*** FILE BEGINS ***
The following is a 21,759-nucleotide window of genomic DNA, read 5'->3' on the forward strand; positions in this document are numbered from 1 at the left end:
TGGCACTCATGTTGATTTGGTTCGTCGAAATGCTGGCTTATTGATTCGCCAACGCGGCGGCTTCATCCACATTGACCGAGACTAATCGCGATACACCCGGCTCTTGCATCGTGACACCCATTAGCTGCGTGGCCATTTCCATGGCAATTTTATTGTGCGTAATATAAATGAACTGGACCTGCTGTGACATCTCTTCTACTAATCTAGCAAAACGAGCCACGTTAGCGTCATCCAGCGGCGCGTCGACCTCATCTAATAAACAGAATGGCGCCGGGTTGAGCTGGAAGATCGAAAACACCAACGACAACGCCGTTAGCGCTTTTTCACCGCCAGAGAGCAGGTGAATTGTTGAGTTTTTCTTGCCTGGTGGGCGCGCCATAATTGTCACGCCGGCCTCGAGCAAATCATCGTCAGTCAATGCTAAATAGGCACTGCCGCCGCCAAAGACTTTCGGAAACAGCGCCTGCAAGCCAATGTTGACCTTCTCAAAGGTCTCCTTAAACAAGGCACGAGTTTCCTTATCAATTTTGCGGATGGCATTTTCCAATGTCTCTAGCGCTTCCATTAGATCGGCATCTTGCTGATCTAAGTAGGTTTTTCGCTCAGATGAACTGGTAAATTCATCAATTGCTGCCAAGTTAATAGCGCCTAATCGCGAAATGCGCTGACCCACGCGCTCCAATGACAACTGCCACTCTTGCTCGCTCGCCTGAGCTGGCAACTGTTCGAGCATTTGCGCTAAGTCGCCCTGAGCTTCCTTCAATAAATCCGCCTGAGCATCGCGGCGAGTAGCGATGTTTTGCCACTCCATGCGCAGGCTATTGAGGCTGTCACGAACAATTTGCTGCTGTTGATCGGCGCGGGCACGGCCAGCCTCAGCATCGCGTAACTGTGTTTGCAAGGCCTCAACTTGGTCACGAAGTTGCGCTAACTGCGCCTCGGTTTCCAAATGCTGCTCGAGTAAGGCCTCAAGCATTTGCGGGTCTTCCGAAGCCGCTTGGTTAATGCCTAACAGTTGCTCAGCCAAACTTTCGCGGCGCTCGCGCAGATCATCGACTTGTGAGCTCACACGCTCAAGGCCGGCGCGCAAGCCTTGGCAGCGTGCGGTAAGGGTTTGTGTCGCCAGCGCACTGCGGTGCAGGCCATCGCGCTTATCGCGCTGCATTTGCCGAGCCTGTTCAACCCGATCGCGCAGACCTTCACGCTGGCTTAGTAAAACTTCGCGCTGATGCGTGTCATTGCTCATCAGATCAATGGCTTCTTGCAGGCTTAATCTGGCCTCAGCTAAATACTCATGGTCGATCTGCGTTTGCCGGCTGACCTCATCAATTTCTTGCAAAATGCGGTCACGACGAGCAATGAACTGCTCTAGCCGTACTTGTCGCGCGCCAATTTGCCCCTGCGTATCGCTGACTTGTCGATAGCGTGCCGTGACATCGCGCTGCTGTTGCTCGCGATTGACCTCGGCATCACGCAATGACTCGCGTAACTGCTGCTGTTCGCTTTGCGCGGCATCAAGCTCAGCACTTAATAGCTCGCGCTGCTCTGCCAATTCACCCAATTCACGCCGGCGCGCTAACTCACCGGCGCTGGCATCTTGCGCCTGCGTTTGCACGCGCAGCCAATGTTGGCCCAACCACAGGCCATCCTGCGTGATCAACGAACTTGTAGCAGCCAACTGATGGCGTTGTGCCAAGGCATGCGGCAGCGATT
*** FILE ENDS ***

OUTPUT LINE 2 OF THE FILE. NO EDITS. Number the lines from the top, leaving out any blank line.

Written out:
TGGCACTCATGTTGATTTGGTTCGTCGAAATGCTGGCTTATTGATTCGCCAACGCGGCGGCTTCATCCACATTGACCGAGACTAATCGCGATACACCCGGCTCTTGCATCGTGACACCCATTAGCTGCGTGGCCATTTCCATGGCAATTTTATTGTGCGTAATATAAATGAACTGGACCTGCTGTGACATCTCTTCTACTAATCTAGCAAAACGAGCCACGTTAGCGTCATCCAGCGGCGCGTCGACCTCATCTAATAAACAGAATGGCGCCGGGTTGAGCTGGAAGATCGAAAACACCAACGACAACGCCGTTAGCGCTTTTTCACCGCCAGAGAGCAGGTGAATTGTTGAGTTTTTCTTGCCTGGTGGGCGCGCCATAATTGTCACGCCGGCCTCGAGCAAATCATCGTCAGTCAATGCTAAATAGGCACTGCCGCCGCCAAAGACTTTCGGAAACAGCGCCTGCAAGCCAATGTTGACCTTCTCAAAGGTCTCCTTAAACAAGGCACGAGTTTCCTTATCAATTTTGCGGATGGCATTTTCCAATGTCTCTAGCGCTTCCATTAGATCGGCATCTTGCTGATCTAAGTAGGTTTTTCGCTCAGATGAACTGGTAAATTCATCAATTGCTGCCAAGTTAATAGCGCCTAATCGCGAAATGCGCTGACCCACGCGCTCCAATGACAACTGCCACTCTTGCTCGCTCGCCTGAGCTGGCAACTGTTCGAGCATTTGCGCTAAGTCGCCCTGAGCTTCCTTCAATAAATCCGCCTGAGCATCGCGGCGAGTAGCGATGTTTTGCCACTCCATGCGCAGGCTATTGAGGCTGTCACGAACAATTTGCTGCTGTTGATCGGCGCGGGCACGGCCAGCCTCAGCATCGCGTAACTGTGTTTGCAAGGCCTCAACTTGGTCACGAAGTTGCGCTAACTGCGCCTCGGTTTCCAAATGCTGCTCGAGTAAGGCCTCAAGCATTTGCGGGTCTTCCGAAGCCGCTTGGTTAATGCCTAACAGTTGCTCAGCCAAACTTTCGCGGCGCTCGCGCAGATCATCGACTTGTGAGCTCACACGCTCAAGGCCGGCGCGCAAGCCTTGGCAGCGTGCGGTAAGGGTTTGTGTCGCCAGCGCACTGCGGTGCAGGCCATCGCGCTTATCGCGCTGCATTTGCCGAGCCTGTTCAACCCGATCGCGCAGACCTTCACGCTGGCTTAGTAAAACTTCGCGCTGATGCGTGTCATTGCTCATCAGATCAATGGCTTCTTGCAGGCTTAATCTGGCCTCAGCTAAATACTCATGGTCGATCTGCGTTTGCCGGCTGACCTCATCAATTTCTTGCAAAATGCGGTCACGACGAGCAATGAACTGCTCTAGCCGTACTTGTCGCGCGCCAATTTGCCCCTGCGTATCGCTGACTTGTCGATAGCGTGCCGTGACATCGCGCTGCTGTTGCTCGCGATTGACCTCGGCATCACGCAATGACTCGCGTAACTGCTGCTGTTCGCTTTGCGCGGCATCAAGCTCAGCACTTAATAGCTCGCGCTGCTCTGCCAATTCACCCAATTCACGCCGGCGCGCTAACTCACCGGCGCTGGCATCTTGCGCCTGCGTTTGCACGCGCAGCCAATGTTGGCCCAACCACAGGCCATCCTGCGTGATCAACGAACTTGTAGCAGCCAACTGATGGCGTTGTGCCAAGGCATGCGGCAGCGATT